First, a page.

Display quality is nothing short of fantastic either and will wow just about anyone who looks at it. If it isn’t the resolution that gets you it’ll be the sheer overall quality of the panel that does. Viewing angles are about as good as they get, and there’s no color or brightness shifting that’s worth noting. The screen is incredibly bright at 500 nits max brightness and as so is incredibly viewable outdoors. The 1500:1 contrast ratio means this isn’t going to have the best black levels on the block for an LCD, but it’s not horrible either considering how some other LCD panels look. sRGB color gamut gives accurate color representation, and at 10.2 inches you’re not likely going to need a bigger screen on a tablet. Google has enhanced the display with Low-Temperature PolySilicon technology, which is supposed to result in excellent battery savings.
Hardware and Build
Google’s in-house hardware design team has really stepped things up a notch with the Pixel C when it comes to Android tablets, but it’s what it shares in common with the Pixel Chromebooks that makes it so impressive looking. Recalling that a Pixel Chromebook costs around $1,000 and this tablet is about half that, holding the same design language and materials certainly makes it all that more impressive. The tablet itself is built entirely out of anodized aluminum and has a weight that feels nothing short of the highest quality product you may have ever used. Sure that’s a bit of hyperbole, but this one feels downright amazing in the hand. It’s also thin yet carries a huge battery inside, a win-win for consumers without a doubt.
This tablet is meant to be used in horizontal mode, so on either side you’ll find two large speakers for stereo audio. On the right side near the top you’ll find the 3.5mm headset jack, while the left side holds the volume rocker near the same top. You’ll also find that USB Type-C port near the bottom of the left side, while the power button is found on the top all the way toward the left side. On the back you’ll find the camera lens near the top left, while centered near the top is the incredibly unique status light bar. This light bar is split into 4 sections which light up as Google’s colors of green, yellow, red and blue. When the display is off a double tap anywhere on the back of the unit will make the light bar light up, showing the battery level in 25% increments via the 4-section lights. When the battery is low this entire bar is red, giving you a good warning without having to turn the tablet on to look.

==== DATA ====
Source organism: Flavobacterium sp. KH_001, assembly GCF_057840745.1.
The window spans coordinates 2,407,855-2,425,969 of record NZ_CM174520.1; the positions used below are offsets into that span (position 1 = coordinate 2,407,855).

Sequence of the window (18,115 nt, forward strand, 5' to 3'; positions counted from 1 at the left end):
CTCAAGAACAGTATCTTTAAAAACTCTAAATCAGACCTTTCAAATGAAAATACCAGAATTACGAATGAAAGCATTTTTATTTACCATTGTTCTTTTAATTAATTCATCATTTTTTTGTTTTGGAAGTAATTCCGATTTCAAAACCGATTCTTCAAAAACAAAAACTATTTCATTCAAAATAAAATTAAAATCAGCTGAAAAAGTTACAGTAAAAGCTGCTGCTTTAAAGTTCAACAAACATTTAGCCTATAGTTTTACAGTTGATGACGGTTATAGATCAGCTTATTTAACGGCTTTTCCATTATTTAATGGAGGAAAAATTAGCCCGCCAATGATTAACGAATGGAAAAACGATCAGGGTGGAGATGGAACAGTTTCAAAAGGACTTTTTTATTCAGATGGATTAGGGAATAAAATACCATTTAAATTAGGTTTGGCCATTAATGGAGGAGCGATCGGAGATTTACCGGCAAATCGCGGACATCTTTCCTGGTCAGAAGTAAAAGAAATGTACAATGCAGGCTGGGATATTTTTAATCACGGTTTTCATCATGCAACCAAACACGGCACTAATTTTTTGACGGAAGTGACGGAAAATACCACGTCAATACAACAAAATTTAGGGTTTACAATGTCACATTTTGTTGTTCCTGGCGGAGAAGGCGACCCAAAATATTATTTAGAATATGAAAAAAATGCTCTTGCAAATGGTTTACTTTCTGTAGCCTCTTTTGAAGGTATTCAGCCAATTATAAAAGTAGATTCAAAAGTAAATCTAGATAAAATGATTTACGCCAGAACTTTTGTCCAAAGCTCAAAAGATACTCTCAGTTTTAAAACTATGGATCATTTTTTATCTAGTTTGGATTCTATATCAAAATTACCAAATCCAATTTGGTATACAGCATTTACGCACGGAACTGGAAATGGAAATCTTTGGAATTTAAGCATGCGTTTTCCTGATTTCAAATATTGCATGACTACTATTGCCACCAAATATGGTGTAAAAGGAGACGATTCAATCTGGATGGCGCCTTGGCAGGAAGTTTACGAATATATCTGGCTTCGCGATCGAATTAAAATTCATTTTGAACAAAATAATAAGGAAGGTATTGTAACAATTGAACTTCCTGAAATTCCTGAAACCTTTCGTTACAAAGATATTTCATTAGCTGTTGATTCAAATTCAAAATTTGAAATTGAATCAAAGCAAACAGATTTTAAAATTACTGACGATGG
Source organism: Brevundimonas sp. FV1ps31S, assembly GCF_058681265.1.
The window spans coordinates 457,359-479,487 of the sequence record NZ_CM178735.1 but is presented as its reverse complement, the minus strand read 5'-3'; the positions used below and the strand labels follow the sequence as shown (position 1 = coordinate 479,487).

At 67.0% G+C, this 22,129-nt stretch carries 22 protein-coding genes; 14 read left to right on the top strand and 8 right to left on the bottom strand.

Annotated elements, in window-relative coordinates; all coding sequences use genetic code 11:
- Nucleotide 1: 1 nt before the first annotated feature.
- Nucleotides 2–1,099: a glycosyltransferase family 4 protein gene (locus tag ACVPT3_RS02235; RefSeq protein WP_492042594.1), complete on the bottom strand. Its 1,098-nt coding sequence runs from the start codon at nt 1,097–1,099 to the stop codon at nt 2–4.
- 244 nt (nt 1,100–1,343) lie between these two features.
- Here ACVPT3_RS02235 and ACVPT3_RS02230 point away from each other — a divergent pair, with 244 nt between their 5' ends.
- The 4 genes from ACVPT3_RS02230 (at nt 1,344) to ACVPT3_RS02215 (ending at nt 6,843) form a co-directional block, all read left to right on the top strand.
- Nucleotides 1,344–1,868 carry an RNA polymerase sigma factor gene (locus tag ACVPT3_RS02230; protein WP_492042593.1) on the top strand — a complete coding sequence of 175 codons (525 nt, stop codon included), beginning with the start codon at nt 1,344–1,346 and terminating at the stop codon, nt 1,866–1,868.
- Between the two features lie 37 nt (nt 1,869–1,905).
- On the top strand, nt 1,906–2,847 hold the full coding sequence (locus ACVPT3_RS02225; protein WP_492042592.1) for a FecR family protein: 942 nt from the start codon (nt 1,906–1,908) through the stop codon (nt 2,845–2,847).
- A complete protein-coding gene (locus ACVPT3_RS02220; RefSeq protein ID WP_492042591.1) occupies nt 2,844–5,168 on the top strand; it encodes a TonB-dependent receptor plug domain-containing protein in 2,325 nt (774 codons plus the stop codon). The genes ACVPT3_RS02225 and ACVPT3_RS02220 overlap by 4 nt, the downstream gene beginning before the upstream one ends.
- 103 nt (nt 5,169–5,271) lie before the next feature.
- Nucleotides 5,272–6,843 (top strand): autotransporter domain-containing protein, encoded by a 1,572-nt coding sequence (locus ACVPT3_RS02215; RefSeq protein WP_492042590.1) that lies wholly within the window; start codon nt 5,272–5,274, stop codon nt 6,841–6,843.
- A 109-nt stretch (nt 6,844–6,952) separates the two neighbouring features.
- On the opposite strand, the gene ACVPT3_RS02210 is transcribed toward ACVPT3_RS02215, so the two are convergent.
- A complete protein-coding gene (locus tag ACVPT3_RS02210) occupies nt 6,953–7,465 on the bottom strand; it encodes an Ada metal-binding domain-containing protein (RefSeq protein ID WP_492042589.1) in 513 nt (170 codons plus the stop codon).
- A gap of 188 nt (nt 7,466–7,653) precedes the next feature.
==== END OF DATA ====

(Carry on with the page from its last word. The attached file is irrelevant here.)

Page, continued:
The physical connection between the keyboard and the tablet is probably the most special thing about the whole package, as it’s held together via an intelligent magnet system that’s incredibly strong to boot. During our hands on at Google’s Nexus event where they announced the Pixel C, the representative showed us that you could literally shake the keyboard with the tablet attached and it wouldn’t come off on its own, a test that I’ve repeated to everyone I’ve shown the tablet to, and one that receives ooo’s and aah’s every time. The magnetic flap actually features an induction charging coil within it, so you should never have to worry about charging the keyboard so long as it’s connected to the main tablet. Those worried about scratching the screen of the tablet when connecting to the keyboard shouldn’t, as Google has built in a soft plastic rest that hovers just above the keys and resides at the same height as the magnet in the back. This also doubles as a small palm rest.